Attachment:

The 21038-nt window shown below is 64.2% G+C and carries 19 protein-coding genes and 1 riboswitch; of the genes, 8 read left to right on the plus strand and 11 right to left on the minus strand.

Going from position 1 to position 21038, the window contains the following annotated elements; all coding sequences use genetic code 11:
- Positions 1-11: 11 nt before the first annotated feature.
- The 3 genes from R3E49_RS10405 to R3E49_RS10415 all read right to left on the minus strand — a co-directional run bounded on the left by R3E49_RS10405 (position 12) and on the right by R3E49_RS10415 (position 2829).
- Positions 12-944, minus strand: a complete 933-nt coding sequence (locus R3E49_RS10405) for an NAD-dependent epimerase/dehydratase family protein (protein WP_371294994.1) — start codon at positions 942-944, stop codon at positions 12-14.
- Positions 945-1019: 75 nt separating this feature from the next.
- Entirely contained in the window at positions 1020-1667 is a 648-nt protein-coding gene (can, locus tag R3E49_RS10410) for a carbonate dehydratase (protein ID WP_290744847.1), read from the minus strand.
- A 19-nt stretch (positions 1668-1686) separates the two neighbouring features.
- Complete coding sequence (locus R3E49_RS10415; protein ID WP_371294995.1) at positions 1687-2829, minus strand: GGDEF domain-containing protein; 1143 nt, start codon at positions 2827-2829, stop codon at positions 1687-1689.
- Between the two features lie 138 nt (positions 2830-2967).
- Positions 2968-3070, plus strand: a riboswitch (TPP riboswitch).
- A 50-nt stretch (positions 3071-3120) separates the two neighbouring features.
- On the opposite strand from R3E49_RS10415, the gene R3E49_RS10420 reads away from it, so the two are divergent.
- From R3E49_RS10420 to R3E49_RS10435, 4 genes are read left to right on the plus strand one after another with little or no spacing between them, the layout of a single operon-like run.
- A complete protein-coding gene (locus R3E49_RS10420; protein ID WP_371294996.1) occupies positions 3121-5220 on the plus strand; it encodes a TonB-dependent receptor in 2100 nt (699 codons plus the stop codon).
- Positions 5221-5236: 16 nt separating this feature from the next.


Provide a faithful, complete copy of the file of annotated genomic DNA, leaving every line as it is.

The 21038-nt window shown below is 64.2% G+C and carries 19 protein-coding genes and 1 riboswitch; of the genes, 8 read left to right on the plus strand and 11 right to left on the minus strand.

Going from position 1 to position 21038, the window contains the following annotated elements; all coding sequences use genetic code 11:
- Positions 1-11: 11 nt before the first annotated feature.
- The 3 genes from R3E49_RS10405 to R3E49_RS10415 all read right to left on the minus strand — a co-directional run bounded on the left by R3E49_RS10405 (position 12) and on the right by R3E49_RS10415 (position 2829).
- Positions 12-944, minus strand: a complete 933-nt coding sequence (locus R3E49_RS10405) for an NAD-dependent epimerase/dehydratase family protein (protein WP_371294994.1) — start codon at positions 942-944, stop codon at positions 12-14.
- Positions 945-1019: 75 nt separating this feature from the next.
- Entirely contained in the window at positions 1020-1667 is a 648-nt protein-coding gene (can, locus tag R3E49_RS10410) for a carbonate dehydratase (protein ID WP_290744847.1), read from the minus strand.
- A 19-nt stretch (positions 1668-1686) separates the two neighbouring features.
- Complete coding sequence (locus R3E49_RS10415; protein ID WP_371294995.1) at positions 1687-2829, minus strand: GGDEF domain-containing protein; 1143 nt, start codon at positions 2827-2829, stop codon at positions 1687-1689.
- Between the two features lie 138 nt (positions 2830-2967).
- Positions 2968-3070, plus strand: a riboswitch (TPP riboswitch).
- A 50-nt stretch (positions 3071-3120) separates the two neighbouring features.
- On the opposite strand from R3E49_RS10415, the gene R3E49_RS10420 reads away from it, so the two are divergent.
- From R3E49_RS10420 to R3E49_RS10435, 4 genes are read left to right on the plus strand one after another with little or no spacing between them, the layout of a single operon-like run.
- A complete protein-coding gene (locus R3E49_RS10420; protein ID WP_371294996.1) occupies positions 3121-5220 on the plus strand; it encodes a TonB-dependent receptor in 2100 nt (699 codons plus the stop codon).
- Positions 5221-5236: 16 nt separating this feature from the next.